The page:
Home » Ubu Reviews » Fine Art Criticism: John Whitney’s Catalogue (1961)

Fine Art Criticism: John Whitney’s Catalogue (1961)

John Whitney was an American Animator during the mid-1900s. He created many animations and visual effects throughout his life.  His animations were created using a mechanism from a World War II M-5 Antiaircraft Gun Director.  His piece, Catalogue was a collection of all of the visual effects that he had created up to that point.

Catalogue consists of many forms that interchange into each other.  The shapes move in a way that is pleasing to the eye.  There is constant movement throughout the piece that conveys a soothing feeling for the viewer.  Each element seems to change into another element.  This pattern goes on throughout the piece and keeps the viewer wanting more.  The colors are another aesthetically pleasing part of the artwork.  They compliment the interesting shapes.  The colors he uses vary throughout the piece.  The majority of them are brighter, more neon colors, which causes the shapes to pop out of the dark backgrounds.  They also fade and transform into other colors.  This helps sell the soothing movement of the shapes.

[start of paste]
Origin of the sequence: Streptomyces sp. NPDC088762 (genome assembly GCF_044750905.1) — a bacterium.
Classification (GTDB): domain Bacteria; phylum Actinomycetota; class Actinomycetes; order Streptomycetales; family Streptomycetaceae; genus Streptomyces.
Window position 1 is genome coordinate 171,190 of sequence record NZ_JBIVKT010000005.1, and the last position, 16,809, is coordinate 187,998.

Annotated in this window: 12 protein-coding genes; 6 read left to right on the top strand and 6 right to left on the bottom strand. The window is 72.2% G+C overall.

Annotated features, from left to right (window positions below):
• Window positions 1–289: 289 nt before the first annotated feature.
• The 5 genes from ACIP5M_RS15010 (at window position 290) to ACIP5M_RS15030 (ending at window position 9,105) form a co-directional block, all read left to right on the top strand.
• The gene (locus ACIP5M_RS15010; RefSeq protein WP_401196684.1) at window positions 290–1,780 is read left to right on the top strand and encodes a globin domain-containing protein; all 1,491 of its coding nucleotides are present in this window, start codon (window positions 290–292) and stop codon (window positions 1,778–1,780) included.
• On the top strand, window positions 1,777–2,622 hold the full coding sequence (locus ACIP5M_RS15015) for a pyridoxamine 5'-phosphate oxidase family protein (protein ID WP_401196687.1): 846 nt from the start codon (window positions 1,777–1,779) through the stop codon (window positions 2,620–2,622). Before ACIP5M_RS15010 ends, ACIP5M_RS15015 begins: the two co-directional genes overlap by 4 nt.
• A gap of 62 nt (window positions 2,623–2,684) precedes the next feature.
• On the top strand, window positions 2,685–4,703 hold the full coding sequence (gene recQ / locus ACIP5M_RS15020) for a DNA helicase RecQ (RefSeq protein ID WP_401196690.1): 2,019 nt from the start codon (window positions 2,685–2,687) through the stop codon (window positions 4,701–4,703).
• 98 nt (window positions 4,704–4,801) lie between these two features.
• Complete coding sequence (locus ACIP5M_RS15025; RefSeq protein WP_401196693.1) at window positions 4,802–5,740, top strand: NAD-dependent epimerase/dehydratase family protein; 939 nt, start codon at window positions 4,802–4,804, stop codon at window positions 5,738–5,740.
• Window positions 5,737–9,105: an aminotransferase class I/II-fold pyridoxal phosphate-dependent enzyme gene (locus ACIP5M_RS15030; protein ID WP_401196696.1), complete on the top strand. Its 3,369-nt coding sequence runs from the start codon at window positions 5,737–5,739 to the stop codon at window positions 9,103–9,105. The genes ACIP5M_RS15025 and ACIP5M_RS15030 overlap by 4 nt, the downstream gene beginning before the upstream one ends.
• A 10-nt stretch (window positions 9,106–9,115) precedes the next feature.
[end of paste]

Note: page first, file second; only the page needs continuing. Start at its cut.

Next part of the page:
Whitney’s work is amazing when you think of the time period that he created it in.  This stood out to me because Catalogue was finished in 1961 on analog equipment.  His work paved the way for the computer animation that is done in today’s digital age.  His work illustrates that something inventive and eye-catching could be done using low technical equipment.  It proves that the equipment isn’t what makes a good artist. It is the artist them self that makes the work beautiful and worth looking at.  This piece stood out to me because Whitney created the device that he used to create his real piece of artwork.  Not only is the finished product a piece of artwork, but the machine he created it on is one as well.


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